25th April 2010. On my way into town to buy a baguette just before 11 o'clock this morning I noticed some activity around the Monument aux Morts (Monument for the Dead) in the centre of Bayonne. This is a massive stone edifice that was built into the old ramparts at the conclusion of the "War to end all Wars". A large slice of a generation of Bayonne's male population was wiped out during the Great War of 1914-18 and the names of all 771 of the fallen (Bayonne's population at that time was 28,000) are incised here in the pale stone. A realist somewhere in the Town Hall had thoughtfully specified that the design of the monument should have space to spare and this has gradually filled up over the years with names from other conflicts - WWII, Indo-China, Algeria and the first Gulf War. There were some tricolours fluttering in the cool breeze and a number of elderly ex-servicemen chatting in their regimental berets and be-medalled blazers, holding their revered standards proudly.
I asked the person who was setting up the sound system what the ceremony was about and he told me it was the 65th anniversary of the end of the Nazi concentration camps and also La Journée Nationale de la Déportation. The deportations of French Jews, résistants, gypsies and political prisoners conducted under the auspices of the infamous Hitlerian Nacht und Nebel decree during the Occupation is still a tragic and sensitive chapter in French history.
As the time approached 11am, various military personnel arrived as did the energetic mayor and a few civic dignatories. The cathedral bells tolled the hour, a small band made a fanfare and everyone took their positions. A lady made a speech that I was able to follow and after the "Marseillaise" was played, the VIPs stepped forward to lay their wreaths and shake the hands of the old soldiers. Everybody stood still while the "Marseillaise" was played again apart from one or two unthinking members of the public who just walked by unconcernedly. And that was it.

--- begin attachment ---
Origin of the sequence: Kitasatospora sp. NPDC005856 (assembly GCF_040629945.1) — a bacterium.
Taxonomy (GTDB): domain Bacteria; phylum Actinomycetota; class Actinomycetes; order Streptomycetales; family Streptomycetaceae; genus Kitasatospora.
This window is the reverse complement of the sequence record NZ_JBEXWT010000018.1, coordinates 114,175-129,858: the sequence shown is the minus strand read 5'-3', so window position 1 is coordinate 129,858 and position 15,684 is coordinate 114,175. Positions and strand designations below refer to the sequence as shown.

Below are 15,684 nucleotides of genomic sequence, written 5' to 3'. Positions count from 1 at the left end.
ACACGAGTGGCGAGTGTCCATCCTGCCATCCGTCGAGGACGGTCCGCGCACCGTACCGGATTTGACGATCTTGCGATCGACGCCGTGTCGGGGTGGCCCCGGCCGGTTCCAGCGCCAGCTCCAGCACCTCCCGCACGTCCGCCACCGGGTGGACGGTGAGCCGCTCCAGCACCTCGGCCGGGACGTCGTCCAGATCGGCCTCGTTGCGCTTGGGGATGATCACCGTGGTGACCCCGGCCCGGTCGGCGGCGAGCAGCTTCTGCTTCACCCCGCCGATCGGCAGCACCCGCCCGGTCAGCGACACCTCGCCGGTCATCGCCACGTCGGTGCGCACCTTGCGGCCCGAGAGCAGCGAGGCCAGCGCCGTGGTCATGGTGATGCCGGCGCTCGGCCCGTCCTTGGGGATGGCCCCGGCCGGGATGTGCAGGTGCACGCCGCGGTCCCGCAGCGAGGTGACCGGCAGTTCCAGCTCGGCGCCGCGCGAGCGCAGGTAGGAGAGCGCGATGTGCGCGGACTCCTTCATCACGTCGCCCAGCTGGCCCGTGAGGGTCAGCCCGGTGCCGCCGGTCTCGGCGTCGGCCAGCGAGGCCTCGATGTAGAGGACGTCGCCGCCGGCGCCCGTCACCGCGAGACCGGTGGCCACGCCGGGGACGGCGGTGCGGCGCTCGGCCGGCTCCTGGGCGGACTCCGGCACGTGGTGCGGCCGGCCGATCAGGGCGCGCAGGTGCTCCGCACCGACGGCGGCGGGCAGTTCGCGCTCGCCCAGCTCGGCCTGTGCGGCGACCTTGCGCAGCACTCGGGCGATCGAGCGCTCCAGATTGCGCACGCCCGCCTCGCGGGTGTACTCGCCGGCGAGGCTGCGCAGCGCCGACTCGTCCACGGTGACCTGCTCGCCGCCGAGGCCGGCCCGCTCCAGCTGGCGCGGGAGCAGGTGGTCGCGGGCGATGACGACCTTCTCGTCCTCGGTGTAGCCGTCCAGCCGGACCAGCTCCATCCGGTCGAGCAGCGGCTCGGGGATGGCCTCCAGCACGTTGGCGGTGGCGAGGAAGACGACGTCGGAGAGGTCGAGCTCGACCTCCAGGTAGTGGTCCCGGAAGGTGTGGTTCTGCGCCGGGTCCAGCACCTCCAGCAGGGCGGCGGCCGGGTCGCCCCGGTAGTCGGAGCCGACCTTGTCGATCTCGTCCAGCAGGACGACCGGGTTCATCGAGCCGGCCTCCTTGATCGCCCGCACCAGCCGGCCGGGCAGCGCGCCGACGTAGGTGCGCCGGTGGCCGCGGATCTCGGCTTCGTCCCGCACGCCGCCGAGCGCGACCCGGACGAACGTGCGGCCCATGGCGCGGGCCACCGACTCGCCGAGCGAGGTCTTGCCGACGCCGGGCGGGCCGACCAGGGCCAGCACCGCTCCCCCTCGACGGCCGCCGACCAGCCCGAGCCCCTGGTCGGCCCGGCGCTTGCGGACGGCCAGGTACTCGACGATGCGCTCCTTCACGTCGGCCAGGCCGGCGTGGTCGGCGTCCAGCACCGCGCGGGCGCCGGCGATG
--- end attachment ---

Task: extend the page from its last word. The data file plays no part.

This next clip is guaranteed to bring you out in goose pimples - regardless of your nationality!
27th April 2010. I was out on the terrace earlier this afternoon enjoying the sun (25) and I was musing on the randomness of life. Madame's father was a wartime bomber pilot and flew for the Free French in North Africa after the fall of France in June 1940. His squadron re-formed there and was re-equipped with the Martin Marauder B-26. Here's a rare image of a Marauder in Free French markings. And, luckily for him, Madame et moi, he was one of the very few on his squadron to survive the war.